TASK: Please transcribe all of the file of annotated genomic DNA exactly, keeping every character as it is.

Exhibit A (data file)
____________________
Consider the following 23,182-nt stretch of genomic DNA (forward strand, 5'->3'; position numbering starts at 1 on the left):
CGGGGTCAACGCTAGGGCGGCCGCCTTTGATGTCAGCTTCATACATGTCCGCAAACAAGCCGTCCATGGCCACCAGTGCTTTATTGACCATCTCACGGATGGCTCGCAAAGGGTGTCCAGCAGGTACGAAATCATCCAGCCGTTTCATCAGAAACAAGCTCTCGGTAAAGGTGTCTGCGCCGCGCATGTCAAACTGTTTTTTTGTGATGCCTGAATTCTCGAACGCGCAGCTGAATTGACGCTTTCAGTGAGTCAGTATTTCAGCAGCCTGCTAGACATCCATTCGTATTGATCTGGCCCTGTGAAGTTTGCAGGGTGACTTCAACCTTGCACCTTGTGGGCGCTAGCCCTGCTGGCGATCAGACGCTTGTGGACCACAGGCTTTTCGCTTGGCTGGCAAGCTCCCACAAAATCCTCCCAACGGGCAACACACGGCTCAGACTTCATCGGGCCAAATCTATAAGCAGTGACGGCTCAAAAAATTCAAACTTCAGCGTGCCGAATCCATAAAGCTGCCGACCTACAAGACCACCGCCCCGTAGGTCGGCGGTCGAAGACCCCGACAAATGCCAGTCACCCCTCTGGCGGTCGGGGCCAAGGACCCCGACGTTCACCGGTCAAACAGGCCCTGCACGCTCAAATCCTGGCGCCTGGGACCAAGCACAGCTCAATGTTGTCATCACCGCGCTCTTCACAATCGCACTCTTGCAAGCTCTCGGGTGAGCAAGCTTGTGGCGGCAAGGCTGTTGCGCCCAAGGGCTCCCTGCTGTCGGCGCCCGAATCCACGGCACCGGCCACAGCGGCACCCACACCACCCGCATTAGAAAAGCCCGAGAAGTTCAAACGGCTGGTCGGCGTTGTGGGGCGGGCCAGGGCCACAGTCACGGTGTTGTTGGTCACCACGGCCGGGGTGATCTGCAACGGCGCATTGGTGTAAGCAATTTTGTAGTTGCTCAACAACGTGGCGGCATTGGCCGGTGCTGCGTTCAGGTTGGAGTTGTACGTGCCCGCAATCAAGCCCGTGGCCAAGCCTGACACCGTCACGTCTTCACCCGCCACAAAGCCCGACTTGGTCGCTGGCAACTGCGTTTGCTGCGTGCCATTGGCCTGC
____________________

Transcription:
Consider the following 23,182-nt stretch of genomic DNA (forward strand, 5'->3'; position numbering starts at 1 on the left):
CGGGGTCAACGCTAGGGCGGCCGCCTTTGATGTCAGCTTCATACATGTCCGCAAACAAGCCGTCCATGGCCACCAGTGCTTTATTGACCATCTCACGGATGGCTCGCAAAGGGTGTCCAGCAGGTACGAAATCATCCAGCCGTTTCATCAGAAACAAGCTCTCGGTAAAGGTGTCTGCGCCGCGCATGTCAAACTGTTTTTTTGTGATGCCTGAATTCTCGAACGCGCAGCTGAATTGACGCTTTCAGTGAGTCAGTATTTCAGCAGCCTGCTAGACATCCATTCGTATTGATCTGGCCCTGTGAAGTTTGCAGGGTGACTTCAACCTTGCACCTTGTGGGCGCTAGCCCTGCTGGCGATCAGACGCTTGTGGACCACAGGCTTTTCGCTTGGCTGGCAAGCTCCCACAAAATCCTCCCAACGGGCAACACACGGCTCAGACTTCATCGGGCCAAATCTATAAGCAGTGACGGCTCAAAAAATTCAAACTTCAGCGTGCCGAATCCATAAAGCTGCCGACCTACAAGACCACCGCCCCGTAGGTCGGCGGTCGAAGACCCCGACAAATGCCAGTCACCCCTCTGGCGGTCGGGGCCAAGGACCCCGACGTTCACCGGTCAAACAGGCCCTGCACGCTCAAATCCTGGCGCCTGGGACCAAGCACAGCTCAATGTTGTCATCACCGCGCTCTTCACAATCGCACTCTTGCAAGCTCTCGGGTGAGCAAGCTTGTGGCGGCAAGGCTGTTGCGCCCAAGGGCTCCCTGCTGTCGGCGCCCGAATCCACGGCACCGGCCACAGCGGCACCCACACCACCCGCATTAGAAAAGCCCGAGAAGTTCAAACGGCTGGTCGGCGTTGTGGGGCGGGCCAGGGCCACAGTCACGGTGTTGTTGGTCACCACGGCCGGGGTGATCTGCAACGGCGCATTGGTGTAAGCAATTTTGTAGTTGCTCAACAACGTGGCGGCATTGGCCGGTGCTGCGTTCAGGTTGGAGTTGTACGTGCCCGCAATCAAGCCCGTGGCCAAGCCTGACACCGTCACGTCTTCACCCGCCACAAAGCCCGACTTGGTCGCTGGCAACTGCGTTTGCTGCGTGCCATTGGCCTGC